After dark Lehmann-Willenbrock in U-96 broadcast another position report, then attacked on the surface. In a well-aimed salvo of four bow torpedoes, he sank three big loaded ships: the 8,500-ton British tanker Oilfield, the 9,900-ton Norwegian tanker Caledonia, and the 8,900-ton British freighter Port Hardy. The Oilfield burst into flames which lit up the scene and forced Lehmann-Willenbrock to dive, losing an opportunity for a second attack. All three ships, totaling 27,300 tons, sank.

The twelve escorts hunted relentlessly. The corvette HMS Gladiolus got a sonar contact and dropped ten depth charges. Joined by two ex-American four-stack destroyers from convoy Outbound OB 314, Leamington and Roxborough, the three ships carried out four further depth-charge attacks. The other newly arrived escort, the British destroyer Douglas, delivered a punishing depth-charge attack on what proved to be IXB class submarine U-65, under a new skipper, Joachim Hoppe, age twenty-six, who had commanded the boat merely sixteen days and had not yet fired any torpedoes. The attack destroyed U-65. There were no survivors. She was the seventh U-boat lost in the waters of the Northwest Approaches in as many weeks.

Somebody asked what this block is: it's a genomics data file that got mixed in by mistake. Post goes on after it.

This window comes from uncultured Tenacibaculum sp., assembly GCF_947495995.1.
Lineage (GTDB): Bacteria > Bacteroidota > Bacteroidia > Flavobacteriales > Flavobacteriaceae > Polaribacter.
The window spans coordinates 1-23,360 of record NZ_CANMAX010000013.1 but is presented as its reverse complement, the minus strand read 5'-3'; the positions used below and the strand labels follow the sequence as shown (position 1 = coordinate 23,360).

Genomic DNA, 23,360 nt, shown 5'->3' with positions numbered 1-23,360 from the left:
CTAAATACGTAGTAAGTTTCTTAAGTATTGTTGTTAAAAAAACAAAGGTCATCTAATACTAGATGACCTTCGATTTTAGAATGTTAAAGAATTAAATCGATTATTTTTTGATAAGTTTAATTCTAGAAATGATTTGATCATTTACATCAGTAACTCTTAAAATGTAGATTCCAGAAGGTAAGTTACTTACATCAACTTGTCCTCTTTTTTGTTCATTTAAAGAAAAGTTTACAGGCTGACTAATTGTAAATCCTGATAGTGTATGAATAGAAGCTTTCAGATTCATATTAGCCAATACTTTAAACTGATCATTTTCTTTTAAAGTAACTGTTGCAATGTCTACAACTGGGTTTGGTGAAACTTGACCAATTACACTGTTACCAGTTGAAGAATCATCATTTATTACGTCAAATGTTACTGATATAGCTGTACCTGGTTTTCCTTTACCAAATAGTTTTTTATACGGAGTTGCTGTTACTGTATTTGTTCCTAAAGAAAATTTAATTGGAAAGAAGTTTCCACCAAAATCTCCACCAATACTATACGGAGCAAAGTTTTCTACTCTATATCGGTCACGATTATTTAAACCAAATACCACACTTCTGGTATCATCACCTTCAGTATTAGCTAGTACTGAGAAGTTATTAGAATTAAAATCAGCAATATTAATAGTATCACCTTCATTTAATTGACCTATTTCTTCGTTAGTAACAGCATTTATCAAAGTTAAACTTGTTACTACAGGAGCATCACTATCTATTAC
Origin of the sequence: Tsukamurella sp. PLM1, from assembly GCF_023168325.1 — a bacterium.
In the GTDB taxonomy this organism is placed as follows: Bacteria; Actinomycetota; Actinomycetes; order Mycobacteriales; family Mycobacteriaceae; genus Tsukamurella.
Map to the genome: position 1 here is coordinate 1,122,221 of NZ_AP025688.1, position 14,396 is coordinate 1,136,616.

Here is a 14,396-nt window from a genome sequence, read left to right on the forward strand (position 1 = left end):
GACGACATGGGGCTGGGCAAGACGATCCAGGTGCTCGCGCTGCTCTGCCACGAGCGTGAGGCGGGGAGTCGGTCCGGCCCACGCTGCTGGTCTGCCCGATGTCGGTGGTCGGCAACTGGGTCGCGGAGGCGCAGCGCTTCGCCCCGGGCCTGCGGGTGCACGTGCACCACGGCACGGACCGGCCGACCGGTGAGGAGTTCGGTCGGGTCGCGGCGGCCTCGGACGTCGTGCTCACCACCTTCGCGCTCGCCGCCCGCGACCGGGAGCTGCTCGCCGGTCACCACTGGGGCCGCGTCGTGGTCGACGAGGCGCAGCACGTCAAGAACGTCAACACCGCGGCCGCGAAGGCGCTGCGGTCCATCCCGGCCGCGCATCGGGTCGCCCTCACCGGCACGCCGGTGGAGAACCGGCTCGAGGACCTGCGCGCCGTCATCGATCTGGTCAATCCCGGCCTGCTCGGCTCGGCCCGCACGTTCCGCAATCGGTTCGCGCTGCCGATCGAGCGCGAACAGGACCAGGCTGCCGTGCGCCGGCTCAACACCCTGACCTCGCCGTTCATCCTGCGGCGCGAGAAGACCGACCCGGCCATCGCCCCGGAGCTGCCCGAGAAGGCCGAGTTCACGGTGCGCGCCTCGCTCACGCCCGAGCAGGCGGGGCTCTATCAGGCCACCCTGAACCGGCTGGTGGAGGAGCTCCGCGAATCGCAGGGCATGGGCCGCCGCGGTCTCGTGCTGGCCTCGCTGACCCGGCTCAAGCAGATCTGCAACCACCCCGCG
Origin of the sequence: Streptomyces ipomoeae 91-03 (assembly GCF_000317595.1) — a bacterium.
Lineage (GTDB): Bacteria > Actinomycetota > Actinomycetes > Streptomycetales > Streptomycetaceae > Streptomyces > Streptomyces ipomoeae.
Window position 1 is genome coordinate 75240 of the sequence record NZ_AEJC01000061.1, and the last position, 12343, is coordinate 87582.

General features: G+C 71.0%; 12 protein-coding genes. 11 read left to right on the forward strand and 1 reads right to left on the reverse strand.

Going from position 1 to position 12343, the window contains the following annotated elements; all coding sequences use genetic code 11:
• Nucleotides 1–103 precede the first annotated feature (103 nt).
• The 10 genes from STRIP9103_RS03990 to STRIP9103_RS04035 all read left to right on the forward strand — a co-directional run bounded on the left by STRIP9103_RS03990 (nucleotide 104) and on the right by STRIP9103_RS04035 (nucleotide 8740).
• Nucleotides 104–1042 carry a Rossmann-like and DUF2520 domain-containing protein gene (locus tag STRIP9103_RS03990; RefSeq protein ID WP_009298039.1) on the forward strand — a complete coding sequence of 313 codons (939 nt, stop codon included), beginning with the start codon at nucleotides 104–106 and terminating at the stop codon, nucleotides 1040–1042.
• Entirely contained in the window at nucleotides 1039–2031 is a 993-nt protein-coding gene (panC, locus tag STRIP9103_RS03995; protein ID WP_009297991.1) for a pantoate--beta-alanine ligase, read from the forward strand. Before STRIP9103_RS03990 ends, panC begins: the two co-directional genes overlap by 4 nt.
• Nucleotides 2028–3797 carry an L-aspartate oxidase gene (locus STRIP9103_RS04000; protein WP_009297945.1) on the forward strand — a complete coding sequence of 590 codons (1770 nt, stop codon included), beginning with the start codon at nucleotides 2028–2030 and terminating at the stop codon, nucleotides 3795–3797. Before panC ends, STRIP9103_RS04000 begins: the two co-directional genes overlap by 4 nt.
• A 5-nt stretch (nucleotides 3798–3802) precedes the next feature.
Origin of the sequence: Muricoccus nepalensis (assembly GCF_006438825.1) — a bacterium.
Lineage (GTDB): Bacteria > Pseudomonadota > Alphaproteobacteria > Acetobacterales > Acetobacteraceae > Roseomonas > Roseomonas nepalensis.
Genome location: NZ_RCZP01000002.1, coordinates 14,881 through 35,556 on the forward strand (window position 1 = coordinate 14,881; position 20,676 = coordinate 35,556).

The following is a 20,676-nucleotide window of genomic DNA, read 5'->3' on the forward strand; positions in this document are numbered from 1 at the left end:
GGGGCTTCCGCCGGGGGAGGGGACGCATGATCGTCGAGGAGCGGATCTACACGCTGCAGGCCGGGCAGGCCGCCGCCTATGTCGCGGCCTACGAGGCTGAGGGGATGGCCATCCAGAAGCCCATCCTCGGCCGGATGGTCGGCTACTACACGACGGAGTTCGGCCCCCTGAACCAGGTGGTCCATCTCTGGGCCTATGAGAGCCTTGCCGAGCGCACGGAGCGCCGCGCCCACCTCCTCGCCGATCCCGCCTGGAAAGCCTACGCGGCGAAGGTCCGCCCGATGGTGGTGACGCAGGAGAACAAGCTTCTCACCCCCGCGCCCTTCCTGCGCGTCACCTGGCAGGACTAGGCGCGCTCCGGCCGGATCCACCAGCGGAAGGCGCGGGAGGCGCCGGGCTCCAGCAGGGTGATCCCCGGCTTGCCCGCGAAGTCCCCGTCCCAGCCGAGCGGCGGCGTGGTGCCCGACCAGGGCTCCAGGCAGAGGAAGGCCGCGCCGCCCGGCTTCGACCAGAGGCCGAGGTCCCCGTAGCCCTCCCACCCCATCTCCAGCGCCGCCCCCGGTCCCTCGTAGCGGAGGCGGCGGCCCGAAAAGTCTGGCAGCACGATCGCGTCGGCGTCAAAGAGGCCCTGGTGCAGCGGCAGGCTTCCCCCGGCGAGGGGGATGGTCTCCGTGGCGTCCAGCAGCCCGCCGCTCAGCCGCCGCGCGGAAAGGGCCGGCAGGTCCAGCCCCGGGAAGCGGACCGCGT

Dönitz made every conceivable effort to mount continuing attacks on Halifax HX 121 by U-boat and Condor, but Royal Navy Western Approaches Command cleverly routed the convoy away from the boats and all efforts to find it again failed. In total, four boats had made contact. Two boats had shot torpedoes which had resulted in the sinking or destruction of four ships, three of them loaded tankers. That was a blow, but the other forty-three ships of convoy HX 121 reached port safely.

During April, 307 loaded ships sailed in convoys from Halifax to the British Isles. German U-boats sank sixteen vessels (five tankers) from these convoys—eleven from SC 26, four from convoy HC 121, and a small straggler from HX 117. Besides that, the oceangoing U-boats sank eleven other ships (one tanker) for about 70,000 tons, which were sailing alone per the new policy that allowed ships of 12 knots or faster to go it alone. Total sinkings by U-boats in the North Atlantic area in April therefore came to twenty-seven. In return, two U-boats, U-65 and U-76, had been lost. As before, the very great successes of the U-boats in the waters off West Africa tended to obscure pathetic convoy hunting on the North Atlantic run.